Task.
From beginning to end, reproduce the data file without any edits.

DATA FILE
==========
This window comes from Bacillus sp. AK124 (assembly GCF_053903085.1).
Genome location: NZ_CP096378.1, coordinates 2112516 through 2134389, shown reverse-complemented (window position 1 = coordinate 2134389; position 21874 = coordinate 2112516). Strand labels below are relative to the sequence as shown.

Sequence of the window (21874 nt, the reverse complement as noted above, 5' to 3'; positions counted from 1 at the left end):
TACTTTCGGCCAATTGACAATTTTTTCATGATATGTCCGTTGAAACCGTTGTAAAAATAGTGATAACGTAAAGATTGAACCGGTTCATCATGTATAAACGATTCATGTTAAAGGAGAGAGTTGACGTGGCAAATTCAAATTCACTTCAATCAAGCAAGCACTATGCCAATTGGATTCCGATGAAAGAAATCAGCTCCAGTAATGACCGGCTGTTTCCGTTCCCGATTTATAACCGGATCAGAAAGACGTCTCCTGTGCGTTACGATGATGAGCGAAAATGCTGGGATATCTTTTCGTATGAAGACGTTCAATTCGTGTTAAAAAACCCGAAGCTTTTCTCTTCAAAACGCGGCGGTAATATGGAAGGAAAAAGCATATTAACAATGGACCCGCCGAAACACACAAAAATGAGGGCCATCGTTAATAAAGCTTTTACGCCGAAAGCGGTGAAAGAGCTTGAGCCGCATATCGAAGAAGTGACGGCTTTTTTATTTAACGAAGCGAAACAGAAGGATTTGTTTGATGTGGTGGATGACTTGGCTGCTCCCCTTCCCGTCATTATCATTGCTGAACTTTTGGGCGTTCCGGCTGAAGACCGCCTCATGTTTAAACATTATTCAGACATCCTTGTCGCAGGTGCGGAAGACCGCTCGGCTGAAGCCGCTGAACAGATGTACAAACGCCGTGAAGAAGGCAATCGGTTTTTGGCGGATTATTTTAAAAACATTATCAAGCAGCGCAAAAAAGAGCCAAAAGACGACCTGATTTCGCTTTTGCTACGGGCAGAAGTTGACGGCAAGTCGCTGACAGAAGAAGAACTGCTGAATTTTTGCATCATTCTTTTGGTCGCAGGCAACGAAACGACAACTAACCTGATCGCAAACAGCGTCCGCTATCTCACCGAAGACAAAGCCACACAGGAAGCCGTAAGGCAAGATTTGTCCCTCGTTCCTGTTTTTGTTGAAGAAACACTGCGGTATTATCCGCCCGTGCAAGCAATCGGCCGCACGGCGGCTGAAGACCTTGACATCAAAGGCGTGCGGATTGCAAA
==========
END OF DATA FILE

This window comes from Bacillus sp. AK124 (assembly GCF_053903085.1).
Genome location: NZ_CP096378.1, coordinates 2112516 through 2134389, shown reverse-complemented (window position 1 = coordinate 2134389; position 21874 = coordinate 2112516). Strand labels below are relative to the sequence as shown.

Sequence of the window (21874 nt, the reverse complement as noted above, 5' to 3'; positions counted from 1 at the left end):
TACTTTCGGCCAATTGACAATTTTTTCATGATATGTCCGTTGAAACCGTTGTAAAAATAGTGATAACGTAAAGATTGAACCGGTTCATCATGTATAAACGATTCATGTTAAAGGAGAGAGTTGACGTGGCAAATTCAAATTCACTTCAATCAAGCAAGCACTATGCCAATTGGATTCCGATGAAAGAAATCAGCTCCAGTAATGACCGGCTGTTTCCGTTCCCGATTTATAACCGGATCAGAAAGACGTCTCCTGTGCGTTACGATGATGAGCGAAAATGCTGGGATATCTTTTCGTATGAAGACGTTCAATTCGTGTTAAAAAACCCGAAGCTTTTCTCTTCAAAACGCGGCGGTAATATGGAAGGAAAAAGCATATTAACAATGGACCCGCCGAAACACACAAAAATGAGGGCCATCGTTAATAAAGCTTTTACGCCGAAAGCGGTGAAAGAGCTTGAGCCGCATATCGAAGAAGTGACGGCTTTTTTATTTAACGAAGCGAAACAGAAGGATTTGTTTGATGTGGTGGATGACTTGGCTGCTCCCCTTCCCGTCATTATCATTGCTGAACTTTTGGGCGTTCCGGCTGAAGACCGCCTCATGTTTAAACATTATTCAGACATCCTTGTCGCAGGTGCGGAAGACCGCTCGGCTGAAGCCGCTGAACAGATGTACAAACGCCGTGAAGAAGGCAATCGGTTTTTGGCGGATTATTTTAAAAACATTATCAAGCAGCGCAAAAAAGAGCCAAAAGACGACCTGATTTCGCTTTTGCTACGGGCAGAAGTTGACGGCAAGTCGCTGACAGAAGAAGAACTGCTGAATTTTTGCATCATTCTTTTGGTCGCAGGCAACGAAACGACAACTAACCTGATCGCAAACAGCGTCCGCTATCTCACCGAAGACAAAGCCACACAGGAAGCCGTAAGGCAAGATTTGTCCCTCGTTCCTGTTTTTGTTGAAGAAACACTGCGGTATTATCCGCCCGTGCAAGCAATCGGCCGCACGGCGGCTGAAGACCTTGACATCAAAGGCGTGCGGATTGCAAA